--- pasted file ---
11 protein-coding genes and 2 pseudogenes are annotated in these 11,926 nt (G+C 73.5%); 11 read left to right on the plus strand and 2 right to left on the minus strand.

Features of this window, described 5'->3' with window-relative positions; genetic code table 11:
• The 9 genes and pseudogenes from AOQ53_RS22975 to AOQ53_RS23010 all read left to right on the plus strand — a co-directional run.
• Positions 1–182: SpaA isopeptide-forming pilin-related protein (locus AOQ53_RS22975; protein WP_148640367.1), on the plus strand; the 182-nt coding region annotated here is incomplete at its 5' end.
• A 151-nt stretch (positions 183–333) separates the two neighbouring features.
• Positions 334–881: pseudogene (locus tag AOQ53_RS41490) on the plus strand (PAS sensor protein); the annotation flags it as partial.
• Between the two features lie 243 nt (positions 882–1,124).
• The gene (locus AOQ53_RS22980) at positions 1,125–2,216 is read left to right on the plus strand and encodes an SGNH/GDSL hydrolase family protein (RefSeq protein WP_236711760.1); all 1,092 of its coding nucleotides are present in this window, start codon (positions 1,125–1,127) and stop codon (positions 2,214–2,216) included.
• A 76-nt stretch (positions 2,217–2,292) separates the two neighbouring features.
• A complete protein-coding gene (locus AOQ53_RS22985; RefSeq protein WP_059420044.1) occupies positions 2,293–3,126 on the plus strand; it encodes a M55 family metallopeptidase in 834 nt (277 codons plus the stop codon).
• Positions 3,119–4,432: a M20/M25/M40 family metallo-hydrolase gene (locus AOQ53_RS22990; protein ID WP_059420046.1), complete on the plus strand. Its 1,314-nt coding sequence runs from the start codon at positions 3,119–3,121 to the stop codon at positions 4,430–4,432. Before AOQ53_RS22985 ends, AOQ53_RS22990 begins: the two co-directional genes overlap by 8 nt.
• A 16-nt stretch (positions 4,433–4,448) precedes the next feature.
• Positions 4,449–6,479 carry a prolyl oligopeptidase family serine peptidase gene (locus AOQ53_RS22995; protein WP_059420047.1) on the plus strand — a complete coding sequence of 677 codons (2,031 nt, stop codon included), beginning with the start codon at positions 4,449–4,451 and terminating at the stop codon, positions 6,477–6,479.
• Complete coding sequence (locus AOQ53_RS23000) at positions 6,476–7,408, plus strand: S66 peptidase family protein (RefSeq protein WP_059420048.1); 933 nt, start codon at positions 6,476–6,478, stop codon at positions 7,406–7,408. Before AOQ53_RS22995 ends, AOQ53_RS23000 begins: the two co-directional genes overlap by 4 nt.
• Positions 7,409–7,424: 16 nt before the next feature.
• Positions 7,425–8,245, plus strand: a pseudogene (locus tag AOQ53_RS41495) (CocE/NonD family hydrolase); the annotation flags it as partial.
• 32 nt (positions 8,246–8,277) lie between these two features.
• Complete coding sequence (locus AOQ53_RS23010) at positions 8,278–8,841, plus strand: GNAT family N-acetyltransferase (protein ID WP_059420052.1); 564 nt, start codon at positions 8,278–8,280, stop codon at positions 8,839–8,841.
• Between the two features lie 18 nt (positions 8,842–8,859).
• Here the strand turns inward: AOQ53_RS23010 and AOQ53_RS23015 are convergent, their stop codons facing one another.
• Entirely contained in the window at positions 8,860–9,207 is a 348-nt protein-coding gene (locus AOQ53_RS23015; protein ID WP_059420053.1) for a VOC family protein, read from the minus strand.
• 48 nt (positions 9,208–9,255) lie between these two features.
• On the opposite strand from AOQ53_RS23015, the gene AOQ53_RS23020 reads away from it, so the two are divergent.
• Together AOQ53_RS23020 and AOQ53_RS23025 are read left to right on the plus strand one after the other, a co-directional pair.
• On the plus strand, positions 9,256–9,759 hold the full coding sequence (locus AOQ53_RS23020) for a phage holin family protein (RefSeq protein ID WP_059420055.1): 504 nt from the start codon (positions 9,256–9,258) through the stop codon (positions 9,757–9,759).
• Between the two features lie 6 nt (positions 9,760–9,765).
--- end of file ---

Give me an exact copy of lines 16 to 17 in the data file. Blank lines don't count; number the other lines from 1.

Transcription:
• Positions 7,425–8,245, plus strand: a pseudogene (locus tag AOQ53_RS41495) (CocE/NonD family hydrolase); the annotation flags it as partial.
• 32 nt (positions 8,246–8,277) lie between these two features.